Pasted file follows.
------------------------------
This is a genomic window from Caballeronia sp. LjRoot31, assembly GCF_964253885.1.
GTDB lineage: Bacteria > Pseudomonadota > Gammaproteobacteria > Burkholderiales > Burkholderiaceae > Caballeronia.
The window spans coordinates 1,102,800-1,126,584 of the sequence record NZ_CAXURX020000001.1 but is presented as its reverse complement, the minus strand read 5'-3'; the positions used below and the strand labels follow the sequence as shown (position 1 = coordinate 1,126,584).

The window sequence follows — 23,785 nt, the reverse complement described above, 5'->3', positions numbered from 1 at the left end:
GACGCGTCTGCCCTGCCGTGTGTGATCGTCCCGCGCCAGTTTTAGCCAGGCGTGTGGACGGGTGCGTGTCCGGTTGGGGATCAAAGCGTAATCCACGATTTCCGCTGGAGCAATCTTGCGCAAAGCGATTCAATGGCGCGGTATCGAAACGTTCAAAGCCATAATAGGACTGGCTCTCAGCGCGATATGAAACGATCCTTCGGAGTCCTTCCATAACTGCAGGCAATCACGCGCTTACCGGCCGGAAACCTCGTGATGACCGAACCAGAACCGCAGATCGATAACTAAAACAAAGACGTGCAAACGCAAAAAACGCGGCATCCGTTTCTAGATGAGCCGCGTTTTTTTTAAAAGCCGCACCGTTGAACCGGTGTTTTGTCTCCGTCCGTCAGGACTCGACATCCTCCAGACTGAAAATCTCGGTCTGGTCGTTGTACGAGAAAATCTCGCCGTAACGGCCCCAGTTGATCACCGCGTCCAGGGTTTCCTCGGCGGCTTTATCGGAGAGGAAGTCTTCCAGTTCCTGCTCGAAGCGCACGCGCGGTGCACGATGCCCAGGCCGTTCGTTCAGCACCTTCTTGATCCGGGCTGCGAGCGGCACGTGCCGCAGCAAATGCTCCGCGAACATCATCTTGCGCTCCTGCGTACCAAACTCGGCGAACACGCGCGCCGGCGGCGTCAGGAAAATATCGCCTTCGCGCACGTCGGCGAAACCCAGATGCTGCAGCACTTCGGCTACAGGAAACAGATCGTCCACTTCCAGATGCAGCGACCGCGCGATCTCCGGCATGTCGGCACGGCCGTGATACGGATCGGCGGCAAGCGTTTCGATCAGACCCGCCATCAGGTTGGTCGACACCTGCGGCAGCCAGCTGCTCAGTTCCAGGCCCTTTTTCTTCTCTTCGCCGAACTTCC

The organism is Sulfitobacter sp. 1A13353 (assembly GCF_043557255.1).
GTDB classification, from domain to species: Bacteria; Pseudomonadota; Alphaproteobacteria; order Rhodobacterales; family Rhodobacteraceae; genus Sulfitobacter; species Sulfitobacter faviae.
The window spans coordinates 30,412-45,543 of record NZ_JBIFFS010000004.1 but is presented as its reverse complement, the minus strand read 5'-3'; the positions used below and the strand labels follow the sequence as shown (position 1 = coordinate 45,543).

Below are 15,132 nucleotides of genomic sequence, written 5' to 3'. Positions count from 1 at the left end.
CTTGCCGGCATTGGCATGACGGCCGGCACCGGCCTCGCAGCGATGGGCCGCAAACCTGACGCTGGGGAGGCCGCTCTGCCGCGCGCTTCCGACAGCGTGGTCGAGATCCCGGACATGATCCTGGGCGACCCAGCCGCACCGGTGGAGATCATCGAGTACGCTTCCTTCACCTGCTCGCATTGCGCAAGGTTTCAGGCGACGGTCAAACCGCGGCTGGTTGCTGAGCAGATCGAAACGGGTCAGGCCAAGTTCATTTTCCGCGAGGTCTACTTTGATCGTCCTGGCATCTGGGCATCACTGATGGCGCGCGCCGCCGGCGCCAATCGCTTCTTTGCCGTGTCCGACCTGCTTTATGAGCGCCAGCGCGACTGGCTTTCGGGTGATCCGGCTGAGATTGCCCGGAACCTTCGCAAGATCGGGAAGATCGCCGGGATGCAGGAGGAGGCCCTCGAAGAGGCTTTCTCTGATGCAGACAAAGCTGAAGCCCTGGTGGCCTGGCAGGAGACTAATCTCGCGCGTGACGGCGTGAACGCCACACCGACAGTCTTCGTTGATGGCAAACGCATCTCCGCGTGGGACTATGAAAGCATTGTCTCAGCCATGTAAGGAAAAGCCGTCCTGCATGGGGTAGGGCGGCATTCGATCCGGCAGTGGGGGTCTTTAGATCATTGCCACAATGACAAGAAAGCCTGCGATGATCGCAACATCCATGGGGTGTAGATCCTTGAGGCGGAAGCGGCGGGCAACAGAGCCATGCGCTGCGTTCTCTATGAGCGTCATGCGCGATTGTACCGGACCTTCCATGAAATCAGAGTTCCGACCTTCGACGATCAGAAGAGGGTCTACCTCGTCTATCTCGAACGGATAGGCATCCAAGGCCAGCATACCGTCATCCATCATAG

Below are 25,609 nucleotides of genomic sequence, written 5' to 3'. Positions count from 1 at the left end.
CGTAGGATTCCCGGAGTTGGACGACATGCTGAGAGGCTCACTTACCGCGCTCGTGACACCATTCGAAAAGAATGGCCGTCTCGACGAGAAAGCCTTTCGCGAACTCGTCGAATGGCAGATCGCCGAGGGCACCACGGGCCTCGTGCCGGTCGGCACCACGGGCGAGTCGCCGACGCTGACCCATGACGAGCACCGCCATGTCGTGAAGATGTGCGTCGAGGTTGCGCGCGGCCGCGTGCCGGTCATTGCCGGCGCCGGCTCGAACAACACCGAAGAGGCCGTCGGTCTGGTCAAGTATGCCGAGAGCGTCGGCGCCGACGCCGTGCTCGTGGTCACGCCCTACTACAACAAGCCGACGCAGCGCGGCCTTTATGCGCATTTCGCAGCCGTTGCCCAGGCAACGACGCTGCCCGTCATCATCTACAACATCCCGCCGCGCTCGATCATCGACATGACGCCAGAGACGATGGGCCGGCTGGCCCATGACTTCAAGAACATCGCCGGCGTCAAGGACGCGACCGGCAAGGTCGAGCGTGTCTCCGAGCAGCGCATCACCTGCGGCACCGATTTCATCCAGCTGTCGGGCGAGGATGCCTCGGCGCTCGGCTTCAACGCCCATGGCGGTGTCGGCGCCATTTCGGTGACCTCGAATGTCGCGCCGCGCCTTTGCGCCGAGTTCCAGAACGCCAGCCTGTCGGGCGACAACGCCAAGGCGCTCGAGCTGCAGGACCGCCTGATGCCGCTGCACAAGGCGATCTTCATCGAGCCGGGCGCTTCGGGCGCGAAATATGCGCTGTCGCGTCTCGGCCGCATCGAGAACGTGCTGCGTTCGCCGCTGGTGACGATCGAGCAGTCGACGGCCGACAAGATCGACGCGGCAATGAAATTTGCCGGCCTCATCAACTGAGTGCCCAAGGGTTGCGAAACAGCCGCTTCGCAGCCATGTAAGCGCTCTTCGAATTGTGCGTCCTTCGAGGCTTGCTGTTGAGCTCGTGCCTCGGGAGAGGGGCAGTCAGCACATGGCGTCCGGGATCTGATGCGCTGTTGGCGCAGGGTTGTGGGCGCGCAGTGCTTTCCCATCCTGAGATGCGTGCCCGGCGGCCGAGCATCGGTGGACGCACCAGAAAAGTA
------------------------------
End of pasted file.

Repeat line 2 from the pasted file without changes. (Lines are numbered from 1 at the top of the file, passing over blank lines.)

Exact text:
GTDB lineage: Bacteria > Pseudomonadota > Gammaproteobacteria > Burkholderiales > Burkholderiaceae > Caballeronia.